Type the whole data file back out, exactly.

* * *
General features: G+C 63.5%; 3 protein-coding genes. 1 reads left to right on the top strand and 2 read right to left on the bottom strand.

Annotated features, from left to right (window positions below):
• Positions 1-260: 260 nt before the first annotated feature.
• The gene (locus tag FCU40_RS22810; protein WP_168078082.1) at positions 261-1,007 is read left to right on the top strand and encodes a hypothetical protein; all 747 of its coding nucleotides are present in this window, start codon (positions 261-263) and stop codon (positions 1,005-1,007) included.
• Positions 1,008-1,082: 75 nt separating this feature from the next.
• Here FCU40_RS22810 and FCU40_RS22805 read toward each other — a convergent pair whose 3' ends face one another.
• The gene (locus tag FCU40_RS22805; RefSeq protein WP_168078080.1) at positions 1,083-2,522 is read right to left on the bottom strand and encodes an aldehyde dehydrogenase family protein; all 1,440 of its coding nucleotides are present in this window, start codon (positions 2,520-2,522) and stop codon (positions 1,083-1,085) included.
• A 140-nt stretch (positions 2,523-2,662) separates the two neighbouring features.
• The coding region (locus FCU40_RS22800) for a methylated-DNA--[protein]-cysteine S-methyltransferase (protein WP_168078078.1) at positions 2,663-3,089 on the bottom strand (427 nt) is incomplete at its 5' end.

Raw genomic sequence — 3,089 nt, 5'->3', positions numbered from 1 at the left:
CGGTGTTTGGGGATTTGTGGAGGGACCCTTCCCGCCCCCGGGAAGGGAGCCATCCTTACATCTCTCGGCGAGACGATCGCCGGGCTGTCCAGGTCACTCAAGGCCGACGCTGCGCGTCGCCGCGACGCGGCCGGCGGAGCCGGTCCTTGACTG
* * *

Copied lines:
General features: G+C 63.5%; 3 protein-coding genes. 1 reads left to right on the top strand and 2 read right to left on the bottom strand.

Annotated features, from left to right (window positions below):
• Positions 1-260: 260 nt before the first annotated feature.
• The gene (locus tag FCU40_RS22810; protein WP_168078082.1) at positions 261-1,007 is read left to right on the top strand and encodes a hypothetical protein; all 747 of its coding nucleotides are present in this window, start codon (positions 261-263) and stop codon (positions 1,005-1,007) included.
• Positions 1,008-1,082: 75 nt separating this feature from the next.
• Here FCU40_RS22810 and FCU40_RS22805 read toward each other — a convergent pair whose 3' ends face one another.
• The gene (locus tag FCU40_RS22805; RefSeq protein WP_168078080.1) at positions 1,083-2,522 is read right to left on the bottom strand and encodes an aldehyde dehydrogenase family protein; all 1,440 of its coding nucleotides are present in this window, start codon (positions 2,520-2,522) and stop codon (positions 1,083-1,085) included.
• A 140-nt stretch (positions 2,523-2,662) separates the two neighbouring features.
• The coding region (locus FCU40_RS22800) for a methylated-DNA--[protein]-cysteine S-methyltransferase (protein WP_168078078.1) at positions 2,663-3,089 on the bottom strand (427 nt) is incomplete at its 5' end.

Raw genomic sequence — 3,089 nt, 5'->3', positions numbered from 1 at the left:
CGGTGTTTGGGGATTTGTGGAGGGACCCTTCCCGCCCCCGGGAAGGGAGCCATCCTTACATCTCTCGGCGAGACGATCGCCGGGCTGTCCAGGTCACTCAAGGCCGACGCTGCGCGTCGCCGCGACGCGGCCGGCGGAGCCGGTCCTTGACTG